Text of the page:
“NOT A FLYING TOY,” blares the commercial that finally jolts Buzz Lightyear out of his delusions of being a real space commander in the 1995 movie Toy Story. NASA and Disney-Pixar changed that in 2008, launching the action figure into the final frontier on space shuttle Discovery. For 15 months (setting a duration record), Buzz orbited the Earth in the International Space Station. Now that he’s been back on solid ground for a couple years, Buzz Lightyear is heading to “Moving Beyond Earth” at the Air and Space Museum, an exhibition that recreates the experience of living and working in space.
This afternoon, John Lasseter, Pixar’s chief creative officer and founder, officially donated Buzz to the museum. The 12-inch action figure will be on display starting this summer, in a new mock-up of the internal cabin of space shuttle Discovery. “We hope Buzz will feel quite at home, given that that’s the vehicle he went to space,” curator Margaret Weitekamp says.
Lasseter, who dreamed up Buzz’s character, says he has always been in awe of space exploration. When he was trying to think of the coolest possible toy to put in Toy Story, astronauts came immediately to mind. To him, Buzz’s trip to the International Space Station makes for a “full circle” story.
“I started crying when Discovery connected to the International Space Station,” he admitted at the presentation. “There’s a tube that the astronauts go through to get into the space station. They didn’t carry Buzz. They opened his wings, they put his arms out, and Buzz Lightyear flew, in space, himself, up that tube into the International Space Station.”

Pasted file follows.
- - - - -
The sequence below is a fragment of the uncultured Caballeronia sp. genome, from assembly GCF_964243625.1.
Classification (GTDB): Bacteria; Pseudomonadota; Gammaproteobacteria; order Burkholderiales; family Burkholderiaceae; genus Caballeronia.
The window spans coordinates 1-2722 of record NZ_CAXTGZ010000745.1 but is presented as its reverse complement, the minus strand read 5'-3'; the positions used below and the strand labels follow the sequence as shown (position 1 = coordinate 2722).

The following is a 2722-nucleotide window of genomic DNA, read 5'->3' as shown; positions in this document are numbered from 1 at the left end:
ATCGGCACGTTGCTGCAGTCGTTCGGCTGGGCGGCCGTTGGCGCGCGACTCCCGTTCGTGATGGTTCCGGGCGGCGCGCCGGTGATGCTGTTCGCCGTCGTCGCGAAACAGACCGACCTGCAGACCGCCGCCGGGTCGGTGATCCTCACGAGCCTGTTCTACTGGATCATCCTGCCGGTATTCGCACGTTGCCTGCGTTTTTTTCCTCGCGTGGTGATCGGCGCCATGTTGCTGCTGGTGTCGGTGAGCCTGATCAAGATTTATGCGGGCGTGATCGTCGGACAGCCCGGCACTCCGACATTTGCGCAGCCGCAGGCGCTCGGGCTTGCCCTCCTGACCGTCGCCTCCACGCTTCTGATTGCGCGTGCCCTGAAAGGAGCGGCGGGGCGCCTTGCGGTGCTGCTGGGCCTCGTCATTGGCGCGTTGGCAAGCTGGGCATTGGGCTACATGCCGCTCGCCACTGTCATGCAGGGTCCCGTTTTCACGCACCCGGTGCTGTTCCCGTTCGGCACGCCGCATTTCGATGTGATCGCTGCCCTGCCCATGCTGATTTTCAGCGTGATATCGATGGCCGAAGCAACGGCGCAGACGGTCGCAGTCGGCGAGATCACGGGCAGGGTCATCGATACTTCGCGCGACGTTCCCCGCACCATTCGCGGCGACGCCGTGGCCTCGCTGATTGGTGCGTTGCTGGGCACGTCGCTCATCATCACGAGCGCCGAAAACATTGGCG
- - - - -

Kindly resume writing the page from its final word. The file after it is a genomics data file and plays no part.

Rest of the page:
Buzz’s journey to space wasn’t just a joyride; Disney and NASA teamed up to use Buzz as a teaching tool to get kids excited about STEM (Science, Technology, Engineering and Mathematics). While he was living on the Space Station, Buzz actually went out into space with the astronauts, who used him for demonstrations of gravity, weightlessness, and space life, which were then beamed back to earth. Since he’d already captured the imaginations of so many people, Buzz was the perfect candidate for the job. Disney executive Duncan Wardle, who first pitched the idea of sending Buzz to space, said that he thinks the educational program was successful because Buzz speaks to people’s “sense of adventure.”
“As a child in the ’60s, I was the model of the child in the Toy Story film,” Wardle said in a phone interview yesterday. “I watched John Wayne movies. Davey Crockett. I had the hat. I had the tassels. But one day, we were brought down in what was the middle of the night in England, and my mother switched on the black and white television. My mother’s immortal words, before Neil Armstrong descended the steps with his immortal words, were ‘Sit down, shut up and pay attention. Something important’s about to happen.’ And from that day on, cowboys were history and I fell in love with space.”
Now that he’s joined Air and Space, Buzz can continue his mission of educating thousands of children every year. “I think it’ll give kids and families a new way to connect to those bigger stories that we’re telling about the space shuttle and the International Space Station,” says curator Weitekamp.
Buzz has had a long and bumpy journey to the museum; in fact, he almost missed the launch entirely. “Much earlier than we thought, probably about six months before launch, we got a call from Johnson Kennedy Space Center. They insisted he arrive the next morning, catching us a bit by surprise,” Wardle remembers. “So we went shopping.” But because the action figure had gone out of production a few months before, they couldn’t find one at any store. Finally, while Wardle was scouring stores, he got a call from his wife, who had found the dusty space ranger under their son’s bed. “All I heard on the other end of the phone was Buzz’s voice saying “To infinity and beyond,” he says. Soon enough, the catchphrase came true.
Buzz Lightyear will go on view in the “Moving Beyond Earth” gallery this summer.